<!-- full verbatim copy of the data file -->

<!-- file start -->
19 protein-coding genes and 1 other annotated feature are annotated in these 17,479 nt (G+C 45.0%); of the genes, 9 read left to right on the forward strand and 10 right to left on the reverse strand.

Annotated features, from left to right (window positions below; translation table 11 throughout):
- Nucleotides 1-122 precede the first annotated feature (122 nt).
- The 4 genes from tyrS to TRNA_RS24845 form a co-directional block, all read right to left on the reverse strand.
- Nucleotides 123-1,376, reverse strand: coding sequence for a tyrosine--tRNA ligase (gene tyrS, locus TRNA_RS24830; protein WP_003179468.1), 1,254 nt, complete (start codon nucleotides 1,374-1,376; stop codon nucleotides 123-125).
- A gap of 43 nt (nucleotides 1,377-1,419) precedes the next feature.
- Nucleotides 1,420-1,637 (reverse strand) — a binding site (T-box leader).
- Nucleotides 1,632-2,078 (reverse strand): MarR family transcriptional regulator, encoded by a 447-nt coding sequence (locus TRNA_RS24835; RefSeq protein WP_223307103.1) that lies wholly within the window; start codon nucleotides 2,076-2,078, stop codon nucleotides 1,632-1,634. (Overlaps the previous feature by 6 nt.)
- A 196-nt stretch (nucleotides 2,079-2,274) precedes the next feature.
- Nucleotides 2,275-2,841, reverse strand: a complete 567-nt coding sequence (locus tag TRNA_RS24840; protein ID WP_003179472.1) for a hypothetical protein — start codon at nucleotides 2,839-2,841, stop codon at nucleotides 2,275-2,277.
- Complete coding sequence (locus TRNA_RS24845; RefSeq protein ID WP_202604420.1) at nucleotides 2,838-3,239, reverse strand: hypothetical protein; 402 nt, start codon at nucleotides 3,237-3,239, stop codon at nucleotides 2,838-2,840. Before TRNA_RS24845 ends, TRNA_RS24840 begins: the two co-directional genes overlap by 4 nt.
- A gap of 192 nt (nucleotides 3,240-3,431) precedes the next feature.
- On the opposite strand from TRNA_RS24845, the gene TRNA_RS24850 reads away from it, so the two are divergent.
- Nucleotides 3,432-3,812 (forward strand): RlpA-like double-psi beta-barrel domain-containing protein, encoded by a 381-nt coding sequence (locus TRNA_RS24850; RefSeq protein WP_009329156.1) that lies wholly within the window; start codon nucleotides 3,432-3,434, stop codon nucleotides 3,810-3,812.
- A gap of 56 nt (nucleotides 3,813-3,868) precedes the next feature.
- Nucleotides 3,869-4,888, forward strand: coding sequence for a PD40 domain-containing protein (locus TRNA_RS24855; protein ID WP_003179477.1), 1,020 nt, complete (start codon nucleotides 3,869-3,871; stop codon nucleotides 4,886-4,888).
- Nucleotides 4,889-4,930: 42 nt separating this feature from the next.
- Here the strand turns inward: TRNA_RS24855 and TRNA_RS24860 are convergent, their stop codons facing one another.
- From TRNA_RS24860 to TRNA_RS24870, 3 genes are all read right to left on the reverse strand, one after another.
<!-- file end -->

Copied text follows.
19 protein-coding genes and 1 other annotated feature are annotated in these 17,479 nt (G+C 45.0%); of the genes, 9 read left to right on the forward strand and 10 right to left on the reverse strand.

Annotated features, from left to right (window positions below; translation table 11 throughout):
- Nucleotides 1-122 precede the first annotated feature (122 nt).
- The 4 genes from tyrS to TRNA_RS24845 form a co-directional block, all read right to left on the reverse strand.
- Nucleotides 123-1,376, reverse strand: coding sequence for a tyrosine--tRNA ligase (gene tyrS, locus TRNA_RS24830; protein WP_003179468.1), 1,254 nt, complete (start codon nucleotides 1,374-1,376; stop codon nucleotides 123-125).
- A gap of 43 nt (nucleotides 1,377-1,419) precedes the next feature.
- Nucleotides 1,420-1,637 (reverse strand) — a binding site (T-box leader).
- Nucleotides 1,632-2,078 (reverse strand): MarR family transcriptional regulator, encoded by a 447-nt coding sequence (locus TRNA_RS24835; RefSeq protein WP_223307103.1) that lies wholly within the window; start codon nucleotides 2,076-2,078, stop codon nucleotides 1,632-1,634. (Overlaps the previous feature by 6 nt.)
- A 196-nt stretch (nucleotides 2,079-2,274) precedes the next feature.
- Nucleotides 2,275-2,841, reverse strand: a complete 567-nt coding sequence (locus tag TRNA_RS24840; protein ID WP_003179472.1) for a hypothetical protein — start codon at nucleotides 2,839-2,841, stop codon at nucleotides 2,275-2,277.
- Complete coding sequence (locus TRNA_RS24845; RefSeq protein ID WP_202604420.1) at nucleotides 2,838-3,239, reverse strand: hypothetical protein; 402 nt, start codon at nucleotides 3,237-3,239, stop codon at nucleotides 2,838-2,840. Before TRNA_RS24845 ends, TRNA_RS24840 begins: the two co-directional genes overlap by 4 nt.
- A gap of 192 nt (nucleotides 3,240-3,431) precedes the next feature.
- On the opposite strand from TRNA_RS24845, the gene TRNA_RS24850 reads away from it, so the two are divergent.
- Nucleotides 3,432-3,812 (forward strand): RlpA-like double-psi beta-barrel domain-containing protein, encoded by a 381-nt coding sequence (locus TRNA_RS24850; RefSeq protein WP_009329156.1) that lies wholly within the window; start codon nucleotides 3,432-3,434, stop codon nucleotides 3,810-3,812.
- A gap of 56 nt (nucleotides 3,813-3,868) precedes the next feature.
- Nucleotides 3,869-4,888, forward strand: coding sequence for a PD40 domain-containing protein (locus TRNA_RS24855; protein ID WP_003179477.1), 1,020 nt, complete (start codon nucleotides 3,869-3,871; stop codon nucleotides 4,886-4,888).
- Nucleotides 4,889-4,930: 42 nt separating this feature from the next.
- Here the strand turns inward: TRNA_RS24855 and TRNA_RS24860 are convergent, their stop codons facing one another.
- From TRNA_RS24860 to TRNA_RS24870, 3 genes are all read right to left on the reverse strand, one after another.